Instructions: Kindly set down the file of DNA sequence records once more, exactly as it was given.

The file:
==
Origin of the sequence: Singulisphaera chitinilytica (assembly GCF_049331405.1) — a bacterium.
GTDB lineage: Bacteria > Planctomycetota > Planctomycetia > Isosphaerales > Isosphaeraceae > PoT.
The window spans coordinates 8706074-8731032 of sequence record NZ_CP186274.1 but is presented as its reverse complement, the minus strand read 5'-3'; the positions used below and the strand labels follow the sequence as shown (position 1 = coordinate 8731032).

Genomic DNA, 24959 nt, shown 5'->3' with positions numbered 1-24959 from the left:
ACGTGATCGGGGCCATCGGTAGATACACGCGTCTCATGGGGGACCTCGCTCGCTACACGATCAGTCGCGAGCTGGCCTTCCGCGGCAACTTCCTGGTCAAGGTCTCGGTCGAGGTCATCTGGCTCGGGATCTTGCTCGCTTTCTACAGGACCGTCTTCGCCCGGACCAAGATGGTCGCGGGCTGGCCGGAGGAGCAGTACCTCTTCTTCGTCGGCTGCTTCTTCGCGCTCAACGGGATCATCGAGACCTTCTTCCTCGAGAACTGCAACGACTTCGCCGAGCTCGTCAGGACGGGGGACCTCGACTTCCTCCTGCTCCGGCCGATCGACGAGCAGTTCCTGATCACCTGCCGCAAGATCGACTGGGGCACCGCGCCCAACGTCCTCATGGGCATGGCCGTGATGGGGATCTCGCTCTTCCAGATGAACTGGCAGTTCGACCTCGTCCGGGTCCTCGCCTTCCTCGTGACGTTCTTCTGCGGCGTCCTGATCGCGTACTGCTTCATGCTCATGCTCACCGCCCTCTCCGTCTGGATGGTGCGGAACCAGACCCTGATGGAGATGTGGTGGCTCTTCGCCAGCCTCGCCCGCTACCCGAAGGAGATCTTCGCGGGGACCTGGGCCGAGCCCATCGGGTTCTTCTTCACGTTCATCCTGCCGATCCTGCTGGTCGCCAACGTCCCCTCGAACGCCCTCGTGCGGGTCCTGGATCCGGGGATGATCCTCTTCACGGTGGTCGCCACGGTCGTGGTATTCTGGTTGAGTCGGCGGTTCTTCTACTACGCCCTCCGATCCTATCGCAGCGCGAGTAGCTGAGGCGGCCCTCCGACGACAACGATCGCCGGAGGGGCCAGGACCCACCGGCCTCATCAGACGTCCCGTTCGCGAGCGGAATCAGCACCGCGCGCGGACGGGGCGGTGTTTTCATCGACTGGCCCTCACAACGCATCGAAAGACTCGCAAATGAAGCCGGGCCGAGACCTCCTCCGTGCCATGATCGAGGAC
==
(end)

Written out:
Origin of the sequence: Singulisphaera chitinilytica (assembly GCF_049331405.1) — a bacterium.
GTDB lineage: Bacteria > Planctomycetota > Planctomycetia > Isosphaerales > Isosphaeraceae > PoT.
The window spans coordinates 8706074-8731032 of sequence record NZ_CP186274.1 but is presented as its reverse complement, the minus strand read 5'-3'; the positions used below and the strand labels follow the sequence as shown (position 1 = coordinate 8731032).

Genomic DNA, 24959 nt, shown 5'->3' with positions numbered 1-24959 from the left:
ACGTGATCGGGGCCATCGGTAGATACACGCGTCTCATGGGGGACCTCGCTCGCTACACGATCAGTCGCGAGCTGGCCTTCCGCGGCAACTTCCTGGTCAAGGTCTCGGTCGAGGTCATCTGGCTCGGGATCTTGCTCGCTTTCTACAGGACCGTCTTCGCCCGGACCAAGATGGTCGCGGGCTGGCCGGAGGAGCAGTACCTCTTCTTCGTCGGCTGCTTCTTCGCGCTCAACGGGATCATCGAGACCTTCTTCCTCGAGAACTGCAACGACTTCGCCGAGCTCGTCAGGACGGGGGACCTCGACTTCCTCCTGCTCCGGCCGATCGACGAGCAGTTCCTGATCACCTGCCGCAAGATCGACTGGGGCACCGCGCCCAACGTCCTCATGGGCATGGCCGTGATGGGGATCTCGCTCTTCCAGATGAACTGGCAGTTCGACCTCGTCCGGGTCCTCGCCTTCCTCGTGACGTTCTTCTGCGGCGTCCTGATCGCGTACTGCTTCATGCTCATGCTCACCGCCCTCTCCGTCTGGATGGTGCGGAACCAGACCCTGATGGAGATGTGGTGGCTCTTCGCCAGCCTCGCCCGCTACCCGAAGGAGATCTTCGCGGGGACCTGGGCCGAGCCCATCGGGTTCTTCTTCACGTTCATCCTGCCGATCCTGCTGGTCGCCAACGTCCCCTCGAACGCCCTCGTGCGGGTCCTGGATCCGGGGATGATCCTCTTCACGGTGGTCGCCACGGTCGTGGTATTCTGGTTGAGTCGGCGGTTCTTCTACTACGCCCTCCGATCCTATCGCAGCGCGAGTAGCTGAGGCGGCCCTCCGACGACAACGATCGCCGGAGGGGCCAGGACCCACCGGCCTCATCAGACGTCCCGTTCGCGAGCGGAATCAGCACCGCGCGCGGACGGGGCGGTGTTTTCATCGACTGGCCCTCACAACGCATCGAAAGACTCGCAAATGAAGCCGGGCCGAGACCTCCTCCGTGCCATGATCGAGGAC